Because you have created something creative, something unique and most importantly, something of value. There are many ways to ensure that your work will be used only as you intend, but there are also different levels of protection under different circumstances and in different countries.
In places such as the United Kingdom and Ireland, copyright is automatic. And automatic—in this case and in these locations—means that once a work is put into tangible form, the creator of that work owns the copyright and it is protected by copyright law. That person is not required to register his or her songs with any kind of authority in order for them to be protected. While not the letter of the law in every country, this language (as advised by the UK Intellectual Property Office) suggests the following:
In the U.S., the United States Copyright Office Website is clear on what can be protected under U.S. copyright law.
Their FAQs page states:
“Copyright, a form of intellectual property law, protects original works of authorship including literary, dramatic, musical, and artistic works, such as poetry, novels, movies, songs, computer software, and architecture. Copyright does not protect facts, ideas, systems, or methods of operation, although it may protect the way these things are expressed.”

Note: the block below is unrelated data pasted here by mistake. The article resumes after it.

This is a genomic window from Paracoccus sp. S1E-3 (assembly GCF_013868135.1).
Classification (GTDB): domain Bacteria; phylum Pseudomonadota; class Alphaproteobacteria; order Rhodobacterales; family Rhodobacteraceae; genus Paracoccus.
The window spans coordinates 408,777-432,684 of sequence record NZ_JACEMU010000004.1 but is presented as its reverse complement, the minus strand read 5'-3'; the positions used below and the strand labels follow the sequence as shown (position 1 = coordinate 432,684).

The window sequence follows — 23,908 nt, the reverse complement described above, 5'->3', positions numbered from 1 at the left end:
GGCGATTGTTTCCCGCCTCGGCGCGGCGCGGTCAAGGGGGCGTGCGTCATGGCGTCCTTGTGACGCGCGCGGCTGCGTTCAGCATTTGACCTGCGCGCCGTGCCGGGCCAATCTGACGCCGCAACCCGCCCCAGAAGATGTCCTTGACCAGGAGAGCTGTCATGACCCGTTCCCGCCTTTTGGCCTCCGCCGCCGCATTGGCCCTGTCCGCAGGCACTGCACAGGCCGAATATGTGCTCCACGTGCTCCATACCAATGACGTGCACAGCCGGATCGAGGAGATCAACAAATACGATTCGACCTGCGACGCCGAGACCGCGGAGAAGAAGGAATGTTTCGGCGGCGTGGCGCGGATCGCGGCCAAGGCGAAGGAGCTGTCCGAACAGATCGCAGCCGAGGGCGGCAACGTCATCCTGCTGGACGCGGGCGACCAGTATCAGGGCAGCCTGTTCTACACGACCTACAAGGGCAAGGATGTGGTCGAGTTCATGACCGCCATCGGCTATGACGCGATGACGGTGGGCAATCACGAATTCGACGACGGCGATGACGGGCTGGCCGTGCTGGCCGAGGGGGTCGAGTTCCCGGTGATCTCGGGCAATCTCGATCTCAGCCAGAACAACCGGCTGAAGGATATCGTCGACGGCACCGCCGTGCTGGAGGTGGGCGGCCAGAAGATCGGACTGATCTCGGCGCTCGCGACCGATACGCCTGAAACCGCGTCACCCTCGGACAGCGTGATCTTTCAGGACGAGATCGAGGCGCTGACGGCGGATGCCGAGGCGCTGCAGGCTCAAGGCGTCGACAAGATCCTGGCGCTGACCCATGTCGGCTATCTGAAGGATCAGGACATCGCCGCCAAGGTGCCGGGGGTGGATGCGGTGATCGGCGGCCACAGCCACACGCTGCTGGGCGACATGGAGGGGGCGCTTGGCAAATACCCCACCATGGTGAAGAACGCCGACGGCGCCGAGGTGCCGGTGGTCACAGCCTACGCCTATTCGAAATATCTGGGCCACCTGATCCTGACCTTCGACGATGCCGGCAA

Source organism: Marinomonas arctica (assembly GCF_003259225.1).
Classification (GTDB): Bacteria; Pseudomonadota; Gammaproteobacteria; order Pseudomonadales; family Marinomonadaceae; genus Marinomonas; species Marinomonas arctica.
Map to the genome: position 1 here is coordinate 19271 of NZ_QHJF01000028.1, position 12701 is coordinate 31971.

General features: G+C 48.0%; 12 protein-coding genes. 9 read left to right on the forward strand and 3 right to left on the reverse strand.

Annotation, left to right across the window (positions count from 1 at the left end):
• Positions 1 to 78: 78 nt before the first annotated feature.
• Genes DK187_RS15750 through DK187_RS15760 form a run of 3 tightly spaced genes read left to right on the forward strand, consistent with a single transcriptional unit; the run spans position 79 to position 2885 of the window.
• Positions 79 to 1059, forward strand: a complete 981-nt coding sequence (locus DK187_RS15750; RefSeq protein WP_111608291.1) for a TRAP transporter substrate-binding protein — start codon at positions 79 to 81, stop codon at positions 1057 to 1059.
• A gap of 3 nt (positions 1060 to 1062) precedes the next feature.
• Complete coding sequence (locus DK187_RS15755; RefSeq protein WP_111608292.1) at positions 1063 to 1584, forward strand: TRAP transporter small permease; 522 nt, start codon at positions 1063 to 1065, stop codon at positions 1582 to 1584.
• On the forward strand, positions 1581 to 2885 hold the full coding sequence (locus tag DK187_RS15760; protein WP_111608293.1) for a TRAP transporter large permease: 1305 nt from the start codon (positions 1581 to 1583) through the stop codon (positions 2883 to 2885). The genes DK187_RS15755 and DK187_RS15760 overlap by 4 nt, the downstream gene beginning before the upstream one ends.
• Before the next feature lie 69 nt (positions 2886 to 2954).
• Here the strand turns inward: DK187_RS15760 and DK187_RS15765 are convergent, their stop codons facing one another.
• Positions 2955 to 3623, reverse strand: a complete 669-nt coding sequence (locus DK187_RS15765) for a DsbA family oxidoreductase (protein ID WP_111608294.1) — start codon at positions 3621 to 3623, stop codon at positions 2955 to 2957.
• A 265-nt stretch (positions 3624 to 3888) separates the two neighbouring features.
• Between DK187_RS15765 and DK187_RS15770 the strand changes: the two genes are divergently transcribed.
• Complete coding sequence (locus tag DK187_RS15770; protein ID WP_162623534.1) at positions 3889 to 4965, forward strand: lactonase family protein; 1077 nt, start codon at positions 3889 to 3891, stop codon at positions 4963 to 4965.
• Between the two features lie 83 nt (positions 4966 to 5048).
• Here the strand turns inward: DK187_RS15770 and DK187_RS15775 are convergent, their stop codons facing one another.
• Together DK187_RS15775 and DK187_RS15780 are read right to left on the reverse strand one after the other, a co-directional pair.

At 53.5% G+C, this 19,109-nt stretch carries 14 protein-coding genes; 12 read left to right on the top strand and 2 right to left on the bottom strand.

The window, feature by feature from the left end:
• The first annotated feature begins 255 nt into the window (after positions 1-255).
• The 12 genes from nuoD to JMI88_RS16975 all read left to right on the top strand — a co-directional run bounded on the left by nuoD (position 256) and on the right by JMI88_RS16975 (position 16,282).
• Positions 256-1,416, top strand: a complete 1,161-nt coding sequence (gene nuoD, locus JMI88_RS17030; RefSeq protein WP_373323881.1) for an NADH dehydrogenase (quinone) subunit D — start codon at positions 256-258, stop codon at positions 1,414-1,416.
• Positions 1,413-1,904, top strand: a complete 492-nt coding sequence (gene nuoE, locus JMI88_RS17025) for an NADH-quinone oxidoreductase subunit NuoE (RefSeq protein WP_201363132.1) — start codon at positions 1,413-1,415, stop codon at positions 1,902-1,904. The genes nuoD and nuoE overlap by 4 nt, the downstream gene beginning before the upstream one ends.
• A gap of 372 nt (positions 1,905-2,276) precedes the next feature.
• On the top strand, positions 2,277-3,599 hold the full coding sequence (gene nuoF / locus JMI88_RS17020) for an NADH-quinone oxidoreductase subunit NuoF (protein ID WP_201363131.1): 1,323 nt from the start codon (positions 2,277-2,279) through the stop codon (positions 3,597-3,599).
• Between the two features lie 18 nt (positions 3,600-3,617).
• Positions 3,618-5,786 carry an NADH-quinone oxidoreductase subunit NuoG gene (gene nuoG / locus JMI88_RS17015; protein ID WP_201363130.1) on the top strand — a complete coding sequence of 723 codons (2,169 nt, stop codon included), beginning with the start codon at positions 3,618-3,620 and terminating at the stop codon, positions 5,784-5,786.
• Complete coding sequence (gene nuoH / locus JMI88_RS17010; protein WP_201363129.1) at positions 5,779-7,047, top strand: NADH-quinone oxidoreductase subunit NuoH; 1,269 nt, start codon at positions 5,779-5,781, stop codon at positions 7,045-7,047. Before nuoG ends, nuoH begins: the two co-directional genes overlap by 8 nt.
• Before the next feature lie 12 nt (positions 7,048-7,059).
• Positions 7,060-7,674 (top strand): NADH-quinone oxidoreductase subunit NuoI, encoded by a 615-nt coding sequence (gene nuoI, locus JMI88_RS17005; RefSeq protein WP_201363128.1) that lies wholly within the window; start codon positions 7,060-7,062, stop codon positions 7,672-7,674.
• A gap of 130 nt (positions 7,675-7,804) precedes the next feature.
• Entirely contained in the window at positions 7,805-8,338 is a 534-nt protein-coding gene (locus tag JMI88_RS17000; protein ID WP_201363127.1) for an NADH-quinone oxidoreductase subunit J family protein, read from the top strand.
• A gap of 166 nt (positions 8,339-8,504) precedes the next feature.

While the United States Copyright Office makes clear that creators of works not required to register with their office for copyright protection, they do clarify its purpose: “Copyright exists from the moment the work is created. You will have to register, however, if you wish to bring a lawsuit for infringement of a U.S. work.”
And further, the Web site goes into detail as to why registration is recommended since (like the UK language above) copyright is automatic in the U.S.
“Registration is recommended for a number of reasons. Many choose to register their works because they wish to have the facts of their copyright on the public record and have a certificate of registration. Registered works may be eligible for statutory damages and attorney’s fees in successful litigation. Finally, if registration occurs within five years of publication, it is considered prima facie evidence in a court of law.”
In summary, there is a lot to think about and a lot to understand.If you are an artist or songwriter with questions, a good copyright attorney will prove to be a valuable resource and a wise investment in protecting what you have worked so hard to create.
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